I admit that I felt a bit silly in the last couple of weeks, since I was working on a quilt and planning a knitted lap throw, just as the weather was starting to warm up nicely (I actually went out without a jacket one day last week, which really says something, if you know me.) But then we had some record snowfall for this time of year, and now I don't feel the least bit silly for making so many blankets. I need to keep warm.
I'm still waiting for my quilt frame to arrive, so nothing new on the quilt, but I've wound up some Cascade 220 that I got on the cheap at the Webs sale. Three lovely cool shades of grey that I adore. I've recently gotten the bug to make a lap throw from a pattern that I've been hoarding since I started knitting. I remember when I first began, I saw this entrelac throw and thought it was the most gorgeous thing ever. At the time, the instructions were like Greek and I set it aside for someday when I was more experienced and could figure them out. Of course entrelac is all over the web, and having done enough short-row socks, I was pretty confident that I could handle it now. I was right. Check this out:
Well, I took a few days to complete the "day's work" I had left on the quilt top, but it's all said and done, now... Here she is, in all her glory:
As always, I was surprised and delighted at every turn -- sewing the hexagons together in their final arrangement always sharpens and focuses the whole design. I had been somewhat concerned that it was just a big crazy blob of hexagons, but it really came together and confirmed my instincts on arrangement. (Though admittedly, there are a couple that I would love to shift around to perfect things -- good thing I'm not a perfectionist or I'd probably pull out the seam-ripper and get to work.) Then I started sewing on the borders and thought they were going to be a disaster, and detract from the whole thing... but again, my instincts were confirmed, and it turned out really nice, I think.
I have named it Requiem, partly because of the dark fabrics lending it a funereal tone, and partly because I was listening to Mozart's Requiem on a loop for most of the making of it. (80's pop for the rest, but I can't really name it after Whitney Houston's I Wanna Dance With Somebody, can I.)
So that's probably all you'll see of her for a while -- my quilting frame is on the way (yay birthdays!) but it will be months until I have the hand-quilting finished (with the last quilt I made, I really pushed myself to finish it as quickly as possible, and it took a month or two to complete; this one I plan to do more leisurely, so it will likely be end of summer or autumn before I get to the finish line.)
For the record, the backing fabric will be a nice mossy green, and the binding will be a lovely blue, which hopefully will bring out the blues of the quilt.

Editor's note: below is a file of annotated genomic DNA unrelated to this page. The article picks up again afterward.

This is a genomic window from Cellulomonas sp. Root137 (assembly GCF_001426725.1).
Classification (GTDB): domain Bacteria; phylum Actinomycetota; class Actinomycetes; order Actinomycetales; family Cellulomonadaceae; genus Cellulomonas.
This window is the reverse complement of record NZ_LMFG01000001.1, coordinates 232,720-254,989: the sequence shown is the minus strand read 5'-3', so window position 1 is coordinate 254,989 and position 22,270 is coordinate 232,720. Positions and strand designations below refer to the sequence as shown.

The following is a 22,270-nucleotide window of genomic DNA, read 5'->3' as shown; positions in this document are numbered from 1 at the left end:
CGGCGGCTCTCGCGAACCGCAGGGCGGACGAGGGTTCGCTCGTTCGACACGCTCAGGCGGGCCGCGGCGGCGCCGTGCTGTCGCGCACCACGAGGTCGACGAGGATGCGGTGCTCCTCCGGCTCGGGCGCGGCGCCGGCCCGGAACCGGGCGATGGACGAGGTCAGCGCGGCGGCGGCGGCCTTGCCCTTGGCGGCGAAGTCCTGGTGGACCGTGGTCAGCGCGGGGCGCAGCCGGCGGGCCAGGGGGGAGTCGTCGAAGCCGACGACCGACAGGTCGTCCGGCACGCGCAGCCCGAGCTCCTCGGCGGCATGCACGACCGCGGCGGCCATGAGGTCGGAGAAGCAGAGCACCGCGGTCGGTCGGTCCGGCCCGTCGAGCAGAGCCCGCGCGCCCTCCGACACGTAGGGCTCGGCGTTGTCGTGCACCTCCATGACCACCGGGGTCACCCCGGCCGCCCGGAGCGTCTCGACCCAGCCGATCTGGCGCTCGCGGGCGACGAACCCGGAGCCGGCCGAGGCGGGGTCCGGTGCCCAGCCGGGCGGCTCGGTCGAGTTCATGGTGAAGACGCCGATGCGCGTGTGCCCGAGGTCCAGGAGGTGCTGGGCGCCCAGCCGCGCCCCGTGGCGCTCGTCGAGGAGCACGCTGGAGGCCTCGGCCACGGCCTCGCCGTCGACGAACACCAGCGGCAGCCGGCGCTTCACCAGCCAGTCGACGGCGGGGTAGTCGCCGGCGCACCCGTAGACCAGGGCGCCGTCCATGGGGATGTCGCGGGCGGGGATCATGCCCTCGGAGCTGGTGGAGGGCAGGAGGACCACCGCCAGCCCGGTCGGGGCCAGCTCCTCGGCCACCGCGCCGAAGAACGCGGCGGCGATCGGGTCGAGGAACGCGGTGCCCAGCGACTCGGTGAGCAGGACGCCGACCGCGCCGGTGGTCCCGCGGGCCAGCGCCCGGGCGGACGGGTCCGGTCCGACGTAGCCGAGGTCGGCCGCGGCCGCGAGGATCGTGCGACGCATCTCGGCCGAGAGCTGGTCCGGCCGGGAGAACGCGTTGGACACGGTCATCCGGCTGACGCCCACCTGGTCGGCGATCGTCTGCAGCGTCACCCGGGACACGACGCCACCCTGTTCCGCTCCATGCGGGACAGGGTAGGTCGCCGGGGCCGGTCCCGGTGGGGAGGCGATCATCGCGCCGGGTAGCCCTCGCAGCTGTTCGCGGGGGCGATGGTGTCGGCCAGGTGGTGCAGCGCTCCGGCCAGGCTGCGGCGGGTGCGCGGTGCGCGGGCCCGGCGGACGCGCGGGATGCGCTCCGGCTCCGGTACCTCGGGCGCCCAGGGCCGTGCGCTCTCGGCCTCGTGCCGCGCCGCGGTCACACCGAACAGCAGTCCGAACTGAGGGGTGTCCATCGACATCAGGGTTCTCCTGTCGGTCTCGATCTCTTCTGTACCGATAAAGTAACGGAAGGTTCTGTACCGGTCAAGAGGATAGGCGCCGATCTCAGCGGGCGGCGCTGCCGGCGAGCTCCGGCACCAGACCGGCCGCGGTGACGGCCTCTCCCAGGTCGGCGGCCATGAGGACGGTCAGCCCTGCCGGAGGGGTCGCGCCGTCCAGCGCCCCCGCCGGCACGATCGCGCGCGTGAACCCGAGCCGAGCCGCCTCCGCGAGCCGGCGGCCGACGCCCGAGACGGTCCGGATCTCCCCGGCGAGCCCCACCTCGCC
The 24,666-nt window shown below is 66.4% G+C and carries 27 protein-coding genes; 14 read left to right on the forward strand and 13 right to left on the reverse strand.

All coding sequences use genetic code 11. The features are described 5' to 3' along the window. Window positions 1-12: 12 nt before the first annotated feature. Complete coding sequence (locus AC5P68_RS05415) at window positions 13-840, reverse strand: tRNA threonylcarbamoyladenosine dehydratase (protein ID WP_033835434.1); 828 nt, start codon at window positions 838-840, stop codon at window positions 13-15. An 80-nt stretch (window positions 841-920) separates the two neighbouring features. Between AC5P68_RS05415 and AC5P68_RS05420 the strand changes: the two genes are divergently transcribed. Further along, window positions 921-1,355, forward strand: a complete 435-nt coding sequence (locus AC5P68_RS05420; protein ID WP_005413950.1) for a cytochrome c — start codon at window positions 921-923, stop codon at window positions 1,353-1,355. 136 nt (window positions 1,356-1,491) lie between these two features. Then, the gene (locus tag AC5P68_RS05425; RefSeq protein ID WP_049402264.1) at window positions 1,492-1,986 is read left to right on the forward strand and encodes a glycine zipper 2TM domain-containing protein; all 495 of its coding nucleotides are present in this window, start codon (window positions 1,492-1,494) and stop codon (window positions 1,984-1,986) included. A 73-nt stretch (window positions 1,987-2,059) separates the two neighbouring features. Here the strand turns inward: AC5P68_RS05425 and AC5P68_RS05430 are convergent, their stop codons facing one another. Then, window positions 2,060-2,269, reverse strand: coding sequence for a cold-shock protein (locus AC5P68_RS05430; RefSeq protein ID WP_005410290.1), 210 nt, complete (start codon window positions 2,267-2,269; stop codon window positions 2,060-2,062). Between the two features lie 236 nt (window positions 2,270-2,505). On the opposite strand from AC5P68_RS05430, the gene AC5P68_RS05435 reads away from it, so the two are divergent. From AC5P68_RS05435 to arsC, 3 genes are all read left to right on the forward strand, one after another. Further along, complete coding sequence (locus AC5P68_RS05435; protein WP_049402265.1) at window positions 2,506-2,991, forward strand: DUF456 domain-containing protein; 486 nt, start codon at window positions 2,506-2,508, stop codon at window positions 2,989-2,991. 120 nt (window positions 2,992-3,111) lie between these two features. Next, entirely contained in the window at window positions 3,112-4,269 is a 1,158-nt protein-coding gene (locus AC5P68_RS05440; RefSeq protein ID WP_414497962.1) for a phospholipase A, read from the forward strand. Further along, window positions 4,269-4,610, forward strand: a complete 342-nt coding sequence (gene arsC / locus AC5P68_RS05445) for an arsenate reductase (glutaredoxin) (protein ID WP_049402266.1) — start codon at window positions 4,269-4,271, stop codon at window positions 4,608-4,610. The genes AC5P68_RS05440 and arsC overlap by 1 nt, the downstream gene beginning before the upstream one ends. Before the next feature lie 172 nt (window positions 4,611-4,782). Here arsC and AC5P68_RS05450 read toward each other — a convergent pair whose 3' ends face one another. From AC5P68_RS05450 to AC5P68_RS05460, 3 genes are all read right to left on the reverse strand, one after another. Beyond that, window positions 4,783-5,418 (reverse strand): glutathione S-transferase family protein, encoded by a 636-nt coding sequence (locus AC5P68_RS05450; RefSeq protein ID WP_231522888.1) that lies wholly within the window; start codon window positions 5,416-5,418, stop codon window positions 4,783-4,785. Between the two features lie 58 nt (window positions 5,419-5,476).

I'm really happy with this one, but now I have to get back to my knitting...
Well I must admit it's been a bit slow-going on the quilt, for various random reasons. I haven't prewashed all the fabrics yet... I'm waiting for my quilt frame before I can start quilting... I'm distracted by so many other projects and tv shows on DVD and looming haircuts and general whatnot.
I am a day's work away from having the main quilt top together -- then I will pop on some borders and take a pic for y'all. At the moment, all we have is this photo of some of the strips, which all look verrrry similar, don't you think? I do. Does it make you a bit nervous, how much they all look alike? Makes me a bit nervous. I will just soldier on and I bet it will surprise us all with how it looks in the end.
Meantime, my lone knitty project is redoing my little tam. The aforementioned haircut (to take off all my dreads) will leave my head much much smaller than it was with all that bulk, so I know my tam won't fit anymore. I considered giving it away or trying to shrink it down by felting a bit, but ultimately I came to my senses (?) and realized I could just frog the whole thing and reknit it in the size it was meant to be in the first place. I mean, after all, I love knitting right? Why not knit the same thing out of the same yarn, twice? Stop looking at me like that. It's perfectly normal.
So I looked away from the tv the other day only to realize that I was doing the Kitchener Stitch on the toe of a second sock! I've been so distracted by the sewing that I didn't even realize how fast I was making my way through these. They are Slippery Socks (ravelry link) and you'll have to trust me that the slipped stitch cables show up a lot better in person than I could make them show up with my camera. Unless you see me in person when I'm wearing them, and then I can prove it.